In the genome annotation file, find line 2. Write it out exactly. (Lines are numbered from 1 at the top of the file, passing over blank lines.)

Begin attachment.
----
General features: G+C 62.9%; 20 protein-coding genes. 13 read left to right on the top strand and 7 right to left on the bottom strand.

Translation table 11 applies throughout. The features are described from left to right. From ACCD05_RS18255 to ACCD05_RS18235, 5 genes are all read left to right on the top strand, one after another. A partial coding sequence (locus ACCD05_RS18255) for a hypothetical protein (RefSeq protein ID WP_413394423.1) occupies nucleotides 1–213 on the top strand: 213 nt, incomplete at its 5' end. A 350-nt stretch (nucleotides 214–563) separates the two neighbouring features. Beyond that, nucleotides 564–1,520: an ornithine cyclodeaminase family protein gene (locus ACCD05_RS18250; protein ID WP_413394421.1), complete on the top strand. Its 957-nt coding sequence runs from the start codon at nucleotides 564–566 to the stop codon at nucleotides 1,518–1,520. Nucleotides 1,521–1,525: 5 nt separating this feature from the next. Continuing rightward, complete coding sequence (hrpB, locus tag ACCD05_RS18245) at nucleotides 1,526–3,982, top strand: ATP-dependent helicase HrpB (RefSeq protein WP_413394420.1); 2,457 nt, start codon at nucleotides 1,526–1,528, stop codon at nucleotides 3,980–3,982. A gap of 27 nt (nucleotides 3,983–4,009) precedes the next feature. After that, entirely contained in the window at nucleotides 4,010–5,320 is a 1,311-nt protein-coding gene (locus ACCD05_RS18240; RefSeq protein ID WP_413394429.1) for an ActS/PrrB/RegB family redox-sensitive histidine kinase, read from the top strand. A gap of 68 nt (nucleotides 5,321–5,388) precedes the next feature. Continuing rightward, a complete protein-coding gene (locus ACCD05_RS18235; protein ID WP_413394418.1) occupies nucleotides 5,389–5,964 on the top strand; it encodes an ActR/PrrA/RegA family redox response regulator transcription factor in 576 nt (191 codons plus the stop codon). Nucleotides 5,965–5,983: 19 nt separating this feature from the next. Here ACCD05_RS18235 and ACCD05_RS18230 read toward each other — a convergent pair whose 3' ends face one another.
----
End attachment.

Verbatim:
Translation table 11 applies throughout. The features are described from left to right. From ACCD05_RS18255 to ACCD05_RS18235, 5 genes are all read left to right on the top strand, one after another. A partial coding sequence (locus ACCD05_RS18255) for a hypothetical protein (RefSeq protein ID WP_413394423.1) occupies nucleotides 1–213 on the top strand: 213 nt, incomplete at its 5' end. A 350-nt stretch (nucleotides 214–563) separates the two neighbouring features. Beyond that, nucleotides 564–1,520: an ornithine cyclodeaminase family protein gene (locus ACCD05_RS18250; protein ID WP_413394421.1), complete on the top strand. Its 957-nt coding sequence runs from the start codon at nucleotides 564–566 to the stop codon at nucleotides 1,518–1,520. Nucleotides 1,521–1,525: 5 nt separating this feature from the next. Continuing rightward, complete coding sequence (hrpB, locus tag ACCD05_RS18245) at nucleotides 1,526–3,982, top strand: ATP-dependent helicase HrpB (RefSeq protein WP_413394420.1); 2,457 nt, start codon at nucleotides 1,526–1,528, stop codon at nucleotides 3,980–3,982. A gap of 27 nt (nucleotides 3,983–4,009) precedes the next feature. After that, entirely contained in the window at nucleotides 4,010–5,320 is a 1,311-nt protein-coding gene (locus ACCD05_RS18240; RefSeq protein ID WP_413394429.1) for an ActS/PrrB/RegB family redox-sensitive histidine kinase, read from the top strand. A gap of 68 nt (nucleotides 5,321–5,388) precedes the next feature. Continuing rightward, a complete protein-coding gene (locus ACCD05_RS18235; protein ID WP_413394418.1) occupies nucleotides 5,389–5,964 on the top strand; it encodes an ActR/PrrA/RegA family redox response regulator transcription factor in 576 nt (191 codons plus the stop codon). Nucleotides 5,965–5,983: 19 nt separating this feature from the next. Here ACCD05_RS18235 and ACCD05_RS18230 read toward each other — a convergent pair whose 3' ends face one another.